On the video signal, each level represents the illumination of a photodiode. The diagram corresponds with three successive scannings I, II, III triggered by the three synchronization signals A, B, and C and with a single displacement of the material, which explains the modification of the signal between each synchronization.
During the first scan I, two low levels can be observed between the higher levels; the low levels correspond with a hole in a lace stitch.
The absence of the material should give a zero level but in practice the level is not zero. In order to separate clearly the signals corresponding with the presence or with the absence of material, a threshold 43 is defined with which the signals are compared. The comparator 44 which receives the threshold signal and the video signal, separates the levels and enables an all-or-nothing signal 45 to be obtained.
The output of the comparator 44 is sent to a bistable flip-flop circuit 45. During the scanning of the strip, the first presence of the material encountered generates a signal which makes the bistable switch to the 1 state shown in FIG. 8; this is only reset to the 0 state at the end of the scan, i.e. on arrival of the next synchronization signal A. Consequently, only the edge of the material is taken into account and not the possible holes. A gate circuit 46 controlled by the output signal of the bistable allows a number of clock signal pulses 40 to pass, which is proportional to the position of the first photodiode marked by the edge of the material.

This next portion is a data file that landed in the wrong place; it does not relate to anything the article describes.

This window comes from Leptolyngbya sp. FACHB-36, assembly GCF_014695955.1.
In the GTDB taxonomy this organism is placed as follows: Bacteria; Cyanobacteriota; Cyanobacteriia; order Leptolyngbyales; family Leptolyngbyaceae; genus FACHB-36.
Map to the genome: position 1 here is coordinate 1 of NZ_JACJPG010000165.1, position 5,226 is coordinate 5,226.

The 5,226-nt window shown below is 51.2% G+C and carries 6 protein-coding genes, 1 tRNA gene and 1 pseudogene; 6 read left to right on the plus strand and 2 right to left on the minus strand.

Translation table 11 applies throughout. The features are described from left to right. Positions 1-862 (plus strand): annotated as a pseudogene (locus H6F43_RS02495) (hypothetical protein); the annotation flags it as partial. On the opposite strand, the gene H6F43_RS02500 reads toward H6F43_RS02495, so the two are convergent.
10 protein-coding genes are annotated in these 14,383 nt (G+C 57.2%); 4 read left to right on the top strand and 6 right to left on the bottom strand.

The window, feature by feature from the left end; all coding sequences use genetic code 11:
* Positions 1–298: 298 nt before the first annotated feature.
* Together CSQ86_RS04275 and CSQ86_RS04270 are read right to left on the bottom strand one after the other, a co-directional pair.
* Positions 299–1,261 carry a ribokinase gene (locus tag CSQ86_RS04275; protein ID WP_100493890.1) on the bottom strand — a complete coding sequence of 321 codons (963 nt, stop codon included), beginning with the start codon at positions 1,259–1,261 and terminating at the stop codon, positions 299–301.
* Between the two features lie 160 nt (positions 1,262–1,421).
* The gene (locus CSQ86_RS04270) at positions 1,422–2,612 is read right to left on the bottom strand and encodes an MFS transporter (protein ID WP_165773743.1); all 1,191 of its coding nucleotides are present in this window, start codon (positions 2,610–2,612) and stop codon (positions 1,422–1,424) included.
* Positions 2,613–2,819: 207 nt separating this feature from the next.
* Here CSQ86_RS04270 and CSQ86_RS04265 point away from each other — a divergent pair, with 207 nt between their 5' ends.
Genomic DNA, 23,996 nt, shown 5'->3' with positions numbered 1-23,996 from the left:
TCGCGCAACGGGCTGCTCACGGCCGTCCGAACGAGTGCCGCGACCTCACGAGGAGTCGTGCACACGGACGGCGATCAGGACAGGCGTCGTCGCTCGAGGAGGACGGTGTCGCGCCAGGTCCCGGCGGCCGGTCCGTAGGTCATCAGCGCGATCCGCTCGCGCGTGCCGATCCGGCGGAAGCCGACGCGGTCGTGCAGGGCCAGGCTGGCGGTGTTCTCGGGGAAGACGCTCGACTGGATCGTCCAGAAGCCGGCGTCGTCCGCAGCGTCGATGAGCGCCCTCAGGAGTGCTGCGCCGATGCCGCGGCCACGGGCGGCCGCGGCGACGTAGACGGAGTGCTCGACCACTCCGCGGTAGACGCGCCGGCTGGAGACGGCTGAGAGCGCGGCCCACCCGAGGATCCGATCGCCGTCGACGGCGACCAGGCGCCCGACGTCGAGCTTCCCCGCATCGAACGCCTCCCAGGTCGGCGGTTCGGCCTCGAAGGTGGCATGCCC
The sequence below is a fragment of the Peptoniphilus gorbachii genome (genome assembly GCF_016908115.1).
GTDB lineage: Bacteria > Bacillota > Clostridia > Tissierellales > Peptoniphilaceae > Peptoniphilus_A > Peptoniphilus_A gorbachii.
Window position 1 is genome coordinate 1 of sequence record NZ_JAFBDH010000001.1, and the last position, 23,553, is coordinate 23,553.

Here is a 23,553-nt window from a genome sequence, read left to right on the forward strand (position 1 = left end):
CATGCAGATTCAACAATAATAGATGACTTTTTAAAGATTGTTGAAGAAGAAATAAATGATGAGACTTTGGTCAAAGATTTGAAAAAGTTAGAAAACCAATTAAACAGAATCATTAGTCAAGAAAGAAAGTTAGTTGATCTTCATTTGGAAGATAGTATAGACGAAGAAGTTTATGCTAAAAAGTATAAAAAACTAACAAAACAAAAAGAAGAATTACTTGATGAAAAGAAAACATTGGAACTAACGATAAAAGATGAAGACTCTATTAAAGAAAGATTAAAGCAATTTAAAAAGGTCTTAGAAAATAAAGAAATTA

A counting circuit 47, triggered by a synchronization signal 41, determines the number of pulses contained in each output signal of the bistable passing through the gate circuit 46, between two synchronization signals 41. The result of the count is then transferred into a transfer register 48 by a transfer control circuit 49 which also provides the resetting to zero of the counter 47, controlled by the synchronization signal after a time shift.
The value of the count previously obtained is converted into a voltage by a digital-analog converter 50. A signal is thus obtained which is proportional to the distance separating the edge of the material from the edge of the strip.